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Discussing diabetes diagnosis and treatment with Dr. Ruth Horowitz

November 14, 2017
In this segment of Greater Living, GBMC's Dr. Ruth Horowitz discusses pre-diabetes, and talks in-depth about diabetes diagnosis and treatment, with hosts Mary Beth Marsden and Don Scott.

"Measuring, monitoring, and controlling blood sugar levels are the major goals of diabetes treatment to prevent complications from the disease," says Ruth Horowitz, MD, Chief, Division of Endocrinology and Metabolism at GBMC and partner with Bay West Endocrinology Associates. During this "live" session, Dr. Horowitz provides answers to these and many other questions related to managing this all too common condition:
  • What's the difference between a diagnosis of pre-diabetes, Type 1 or Type 2 diabetes?
  • What does the term "diabetes" mean?
  • What are some of the common symptoms to watch for?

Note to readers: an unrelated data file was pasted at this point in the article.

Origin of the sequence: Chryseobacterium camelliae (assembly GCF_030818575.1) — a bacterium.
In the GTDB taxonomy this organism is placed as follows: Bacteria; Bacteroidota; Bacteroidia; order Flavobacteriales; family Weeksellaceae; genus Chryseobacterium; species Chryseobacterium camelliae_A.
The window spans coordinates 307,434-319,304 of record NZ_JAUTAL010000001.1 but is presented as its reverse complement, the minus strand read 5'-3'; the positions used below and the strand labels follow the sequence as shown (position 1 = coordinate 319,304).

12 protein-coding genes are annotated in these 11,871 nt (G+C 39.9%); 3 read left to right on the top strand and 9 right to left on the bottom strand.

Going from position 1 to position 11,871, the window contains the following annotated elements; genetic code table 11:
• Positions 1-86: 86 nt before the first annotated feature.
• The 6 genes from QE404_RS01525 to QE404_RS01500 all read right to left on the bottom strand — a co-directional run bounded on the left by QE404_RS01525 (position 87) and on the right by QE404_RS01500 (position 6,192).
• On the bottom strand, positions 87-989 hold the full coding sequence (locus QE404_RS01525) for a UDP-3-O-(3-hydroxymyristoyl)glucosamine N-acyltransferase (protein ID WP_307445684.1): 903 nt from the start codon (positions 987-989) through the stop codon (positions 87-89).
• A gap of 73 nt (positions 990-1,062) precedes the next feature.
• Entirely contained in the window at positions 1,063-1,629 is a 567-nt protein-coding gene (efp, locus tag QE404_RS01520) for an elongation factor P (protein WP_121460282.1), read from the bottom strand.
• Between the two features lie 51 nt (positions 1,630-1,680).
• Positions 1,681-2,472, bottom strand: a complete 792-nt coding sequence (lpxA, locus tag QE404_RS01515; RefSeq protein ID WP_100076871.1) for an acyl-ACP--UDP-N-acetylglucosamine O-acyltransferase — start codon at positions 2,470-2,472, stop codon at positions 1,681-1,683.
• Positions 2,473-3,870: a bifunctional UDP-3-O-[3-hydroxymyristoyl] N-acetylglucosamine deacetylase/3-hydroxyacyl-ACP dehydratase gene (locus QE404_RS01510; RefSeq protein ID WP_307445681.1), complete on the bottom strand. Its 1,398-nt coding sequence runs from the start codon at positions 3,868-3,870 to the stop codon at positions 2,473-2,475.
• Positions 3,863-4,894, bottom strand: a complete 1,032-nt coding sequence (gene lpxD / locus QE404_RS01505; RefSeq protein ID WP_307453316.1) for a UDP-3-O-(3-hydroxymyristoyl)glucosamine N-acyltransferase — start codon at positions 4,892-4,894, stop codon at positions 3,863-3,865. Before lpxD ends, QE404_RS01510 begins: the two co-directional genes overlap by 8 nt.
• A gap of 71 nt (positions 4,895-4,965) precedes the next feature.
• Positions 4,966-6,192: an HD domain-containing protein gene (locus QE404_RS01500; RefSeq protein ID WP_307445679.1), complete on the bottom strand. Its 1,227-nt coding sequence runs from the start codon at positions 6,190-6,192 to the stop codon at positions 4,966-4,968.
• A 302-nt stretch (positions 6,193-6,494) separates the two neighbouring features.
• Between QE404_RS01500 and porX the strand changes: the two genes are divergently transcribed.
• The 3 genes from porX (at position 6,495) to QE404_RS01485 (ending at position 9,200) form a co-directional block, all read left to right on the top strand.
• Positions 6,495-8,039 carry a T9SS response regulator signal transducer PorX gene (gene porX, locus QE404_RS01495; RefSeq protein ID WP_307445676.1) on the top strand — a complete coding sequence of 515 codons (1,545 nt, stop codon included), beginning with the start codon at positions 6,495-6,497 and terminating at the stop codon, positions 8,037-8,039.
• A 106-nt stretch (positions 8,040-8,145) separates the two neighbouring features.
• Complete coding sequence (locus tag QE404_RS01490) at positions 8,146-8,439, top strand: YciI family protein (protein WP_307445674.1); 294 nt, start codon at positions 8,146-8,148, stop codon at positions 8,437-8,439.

• Do you consider pre-diabetes "a wake-up call?” Can the condition be slowed or stopped?
  • What are the typical triggers that motivate people to get help?
  • What is the hemoglobin A1C test, and what does it measure?
  • Is there something better than "pricking your finger" to test glucose levels?
  • Is insulin still the main treatment for diabetes? What are the choices?
  • What should I do if I'm diabetic and having symptoms of hypoglycemia?
  • What treatments are covered by insurance?
Dr. Horowitz strongly recommends that people over the age of 45 be screened for diabetes every three years, and for those with a genetic predisposition to the condition or other risk factors, she recommends a more frequent screening. "Unfortunately, this disease is too common and often under-diagnosed. The sooner we know, the more we can do to prevent the terrible complications that stem from it," she says.

"Further, if pre-diabetes is left untreated, it can commonly become diabetes, and the health risks increase as your glucose becomes more abnormal."

Tune in to the video above for details on how diabetes is diagnosed and specific recommendations for the pre-diabetic, and individuals with Type 1 and 2 diabetes.
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